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Liquid Limits: Joining the Juicing Club with Cleanse Culture

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cleanse-culture-signature-cleanseBy Amber Gibson

Like the raw food craze, juicing may have started as a West Coast trend, but it’s gained plenty of traction in Chicago, with companies like Peeled, JuiceRx and BluePrint promising to clean out your internal organs with their colorful concoctions. This spring, Chef Jared Van Camp and Element Collective (the team behind Nellcote, Old Town Social, Leghorn and Kinmont) join the fray, opening cold-pressed juice bar Owen + Alchemy in Logan Square (2355 North Milwaukee).

The newest player on the local cleansing scene is Cleanse Culture, founded by Nicole Kasal, formerly of JuiceRx. Cleanses can be as short as one or two days to as long as a week or more for the deepest cleanse. Standard cleanses are three days and that’s what I tried.

Eating is such a pleasurable part of my life, so I was skeptical and a little nervous to try cleansing. Skipping delectable wine dinners and dessert tastings was painful. But I was very curious as to how I would feel and how my body would respond. Would cleansing feel like deprivation or would I feel energized with radiant skin like models in advertisements would lead me to believe?

Cleansing Clarified
Cleanse Culture offers a multitude of cleanses, from a seasonal juice theme to a chakra juice cleanse that correlates with the body’s seven primary energy centers. Superfood-smoothie and raw-food cleanses contain more protein and fiber and are described as gentler cleanses recommended for beginners. The website is easy to navigate and describes each option and individual juice, including a nutritional profile and ingredients. You can even cherry-pick juices and put together your own custom cleanse. Compared to other juice cleansing websites, I liked how approachable Cleanse Culture is, with a detailed FAQ to address concerns and ease newbies into cleansing.

I opted for the most intense option, a green juice cleanse. These have the least sugar, least calories and the least variety. All the juices, save for the nut milk and spicy lemonade, are various shades of green. By the end of the three days, I wasn’t looking forward to drinking the juices at all. Scrolling through food photos from chefs and restaurants I follow on Twitter and Instagram probably didn’t help, but I did feel virtuous that I stuck (almost) entirely to the cleanse. I cheated a little and had an apple and a few blackberries on the second day when I found myself quite hungry by early evening. I was rationing my last nut milk, fearing that I’d be hungry by the time I went to bed and have trouble falling asleep if I drank it too soon.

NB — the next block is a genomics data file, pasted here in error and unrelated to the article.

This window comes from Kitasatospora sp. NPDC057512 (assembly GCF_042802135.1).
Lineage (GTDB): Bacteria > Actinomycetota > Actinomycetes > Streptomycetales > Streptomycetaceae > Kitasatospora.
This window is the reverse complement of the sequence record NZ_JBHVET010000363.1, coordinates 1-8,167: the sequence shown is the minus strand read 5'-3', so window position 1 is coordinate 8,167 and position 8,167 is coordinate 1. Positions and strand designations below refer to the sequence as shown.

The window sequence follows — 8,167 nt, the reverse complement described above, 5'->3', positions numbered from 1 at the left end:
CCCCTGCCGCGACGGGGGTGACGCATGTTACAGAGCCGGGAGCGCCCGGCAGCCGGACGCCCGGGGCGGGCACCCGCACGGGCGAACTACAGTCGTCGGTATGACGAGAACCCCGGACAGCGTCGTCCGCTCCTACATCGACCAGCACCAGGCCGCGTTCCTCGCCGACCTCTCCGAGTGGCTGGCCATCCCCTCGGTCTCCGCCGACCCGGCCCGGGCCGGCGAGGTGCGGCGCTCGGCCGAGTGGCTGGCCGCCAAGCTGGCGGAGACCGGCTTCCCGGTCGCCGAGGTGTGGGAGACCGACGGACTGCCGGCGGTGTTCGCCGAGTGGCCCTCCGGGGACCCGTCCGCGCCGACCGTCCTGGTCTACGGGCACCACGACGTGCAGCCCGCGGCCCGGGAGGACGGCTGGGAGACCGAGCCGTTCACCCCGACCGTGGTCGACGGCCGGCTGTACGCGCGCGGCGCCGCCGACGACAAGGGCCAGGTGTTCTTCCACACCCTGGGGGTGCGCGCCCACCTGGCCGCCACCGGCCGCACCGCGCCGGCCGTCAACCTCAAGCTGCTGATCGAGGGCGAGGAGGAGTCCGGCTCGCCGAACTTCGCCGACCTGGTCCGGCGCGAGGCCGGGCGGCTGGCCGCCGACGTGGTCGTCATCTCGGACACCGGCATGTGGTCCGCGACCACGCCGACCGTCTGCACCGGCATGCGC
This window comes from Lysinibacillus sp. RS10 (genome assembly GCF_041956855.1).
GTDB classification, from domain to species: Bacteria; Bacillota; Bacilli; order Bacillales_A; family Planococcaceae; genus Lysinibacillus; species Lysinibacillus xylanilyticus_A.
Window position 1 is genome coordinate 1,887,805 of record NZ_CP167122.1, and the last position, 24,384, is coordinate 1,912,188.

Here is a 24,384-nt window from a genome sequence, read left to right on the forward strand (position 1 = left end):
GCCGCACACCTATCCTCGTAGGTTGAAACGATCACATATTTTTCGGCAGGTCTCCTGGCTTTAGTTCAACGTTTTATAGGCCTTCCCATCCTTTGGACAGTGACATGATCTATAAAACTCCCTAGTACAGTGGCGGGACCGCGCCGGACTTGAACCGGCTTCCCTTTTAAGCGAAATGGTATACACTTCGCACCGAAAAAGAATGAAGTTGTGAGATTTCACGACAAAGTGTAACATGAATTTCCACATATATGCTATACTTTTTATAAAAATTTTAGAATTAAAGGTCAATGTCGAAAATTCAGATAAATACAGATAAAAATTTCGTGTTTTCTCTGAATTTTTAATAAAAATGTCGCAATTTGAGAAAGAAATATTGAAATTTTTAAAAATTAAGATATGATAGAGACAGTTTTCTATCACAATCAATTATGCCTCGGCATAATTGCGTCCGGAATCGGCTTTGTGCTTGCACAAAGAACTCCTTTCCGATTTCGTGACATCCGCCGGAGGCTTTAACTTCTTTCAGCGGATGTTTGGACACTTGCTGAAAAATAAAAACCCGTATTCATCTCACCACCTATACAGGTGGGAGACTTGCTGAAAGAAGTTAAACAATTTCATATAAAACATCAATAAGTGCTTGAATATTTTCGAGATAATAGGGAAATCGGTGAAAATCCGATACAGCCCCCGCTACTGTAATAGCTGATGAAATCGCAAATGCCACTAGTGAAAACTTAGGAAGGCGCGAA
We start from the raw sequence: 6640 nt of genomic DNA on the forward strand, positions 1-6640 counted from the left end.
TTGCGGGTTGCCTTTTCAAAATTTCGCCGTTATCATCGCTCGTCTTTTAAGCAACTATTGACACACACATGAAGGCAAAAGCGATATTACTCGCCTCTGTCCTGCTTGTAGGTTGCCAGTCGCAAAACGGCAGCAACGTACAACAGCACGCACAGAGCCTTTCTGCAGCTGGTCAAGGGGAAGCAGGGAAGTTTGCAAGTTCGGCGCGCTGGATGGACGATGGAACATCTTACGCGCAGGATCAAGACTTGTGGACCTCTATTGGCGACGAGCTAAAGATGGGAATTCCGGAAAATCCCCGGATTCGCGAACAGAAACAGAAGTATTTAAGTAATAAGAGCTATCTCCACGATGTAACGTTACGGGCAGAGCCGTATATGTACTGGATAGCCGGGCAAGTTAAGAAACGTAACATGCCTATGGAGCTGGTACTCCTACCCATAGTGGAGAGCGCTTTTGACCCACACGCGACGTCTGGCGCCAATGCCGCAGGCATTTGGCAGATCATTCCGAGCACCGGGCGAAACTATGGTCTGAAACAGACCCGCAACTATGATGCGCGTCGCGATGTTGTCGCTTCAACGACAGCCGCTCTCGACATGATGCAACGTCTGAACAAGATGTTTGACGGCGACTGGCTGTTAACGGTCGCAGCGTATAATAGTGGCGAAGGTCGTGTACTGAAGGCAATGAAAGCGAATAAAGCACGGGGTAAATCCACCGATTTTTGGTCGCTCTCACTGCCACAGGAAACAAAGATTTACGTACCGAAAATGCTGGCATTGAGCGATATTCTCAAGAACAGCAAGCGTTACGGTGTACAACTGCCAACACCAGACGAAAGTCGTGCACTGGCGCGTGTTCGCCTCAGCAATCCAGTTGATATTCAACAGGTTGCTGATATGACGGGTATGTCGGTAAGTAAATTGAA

The nut milks at the end of the day are like desserts. Compared to the green juices, these are decadent milkshakes to look forward to. Plus, they have the most protein and are most satiating. I loved the grittiness of the raw cashew milk, which reminded me of horchata.

These various juices are loaded with vitamins and nutrients, but is it possible to have too much of a good thing? I’m not sure it’s necessary or beneficial to consume 770 percent of my recommended daily values for vitamin A in my “liquid lunch” juice. It’s actually possible to overdose on fat-soluble vitamins, an excess of which can be toxic in the body. I wasn’t afraid of hypervitaminosis but if I were on a juice cleanse for a week or longer, this might be a concern.

Missing Masticating and Sodium
When I studied abroad in Germany, my favorite food was bread, specifically volkornbrot, a dark rye bread studded with pumpkin, sunflower and flax seeds along with ryeberries. I loved buying a loaf and letting it get just a little stale, then toasting it, slathering on Nutella or almond butter and gnawing on the slightly crunchy, unapologetically dense hunk. It was a jaw workout, but one I relished. The two things I missed most by the end of three days of juicing were chewing and salt.

I thoroughly enjoy kale, bok choy and other veggies but I love chewing them. Give me a hearty salad, roasted root veggies or charred brussels sprouts and I’m in heaven. But merely sipping a grassy concoction like The Hulk feels like I’m missing out on all the texture and flavor. It might be an efficient way to get nutrients into your system but it’s by no means a sensory pleasure.

I will readily admit to having a major sweet tooth, so I was surprised by how much I missed savory foods. All of the juices, save for The Hulk, which contains only vegetables and no fruit, were quite sweet. Most of this sugar seems to be from fruit, although a couple of juices, like the spicy lemonade that began each morning and the nut milks to end the day, include Vermont maple syrup as well.

For somebody trying to turn his or her diet and lifestyle around, cleansing could be a great boot camp. Cleanse Culture’s website recommends cleansing each season or as often as once a month. I’m not sure I can handle that; I generally try to eat a healthful diet and believe in enjoying everything in moderation. I like the idea of enjoying juices in addition to real food though. A liquid lunch can be just the thing for nights when I know I’m going to have a multi-course dinner.

One Response to “Liquid Limits: Joining the Juicing Club with Cleanse Culture”

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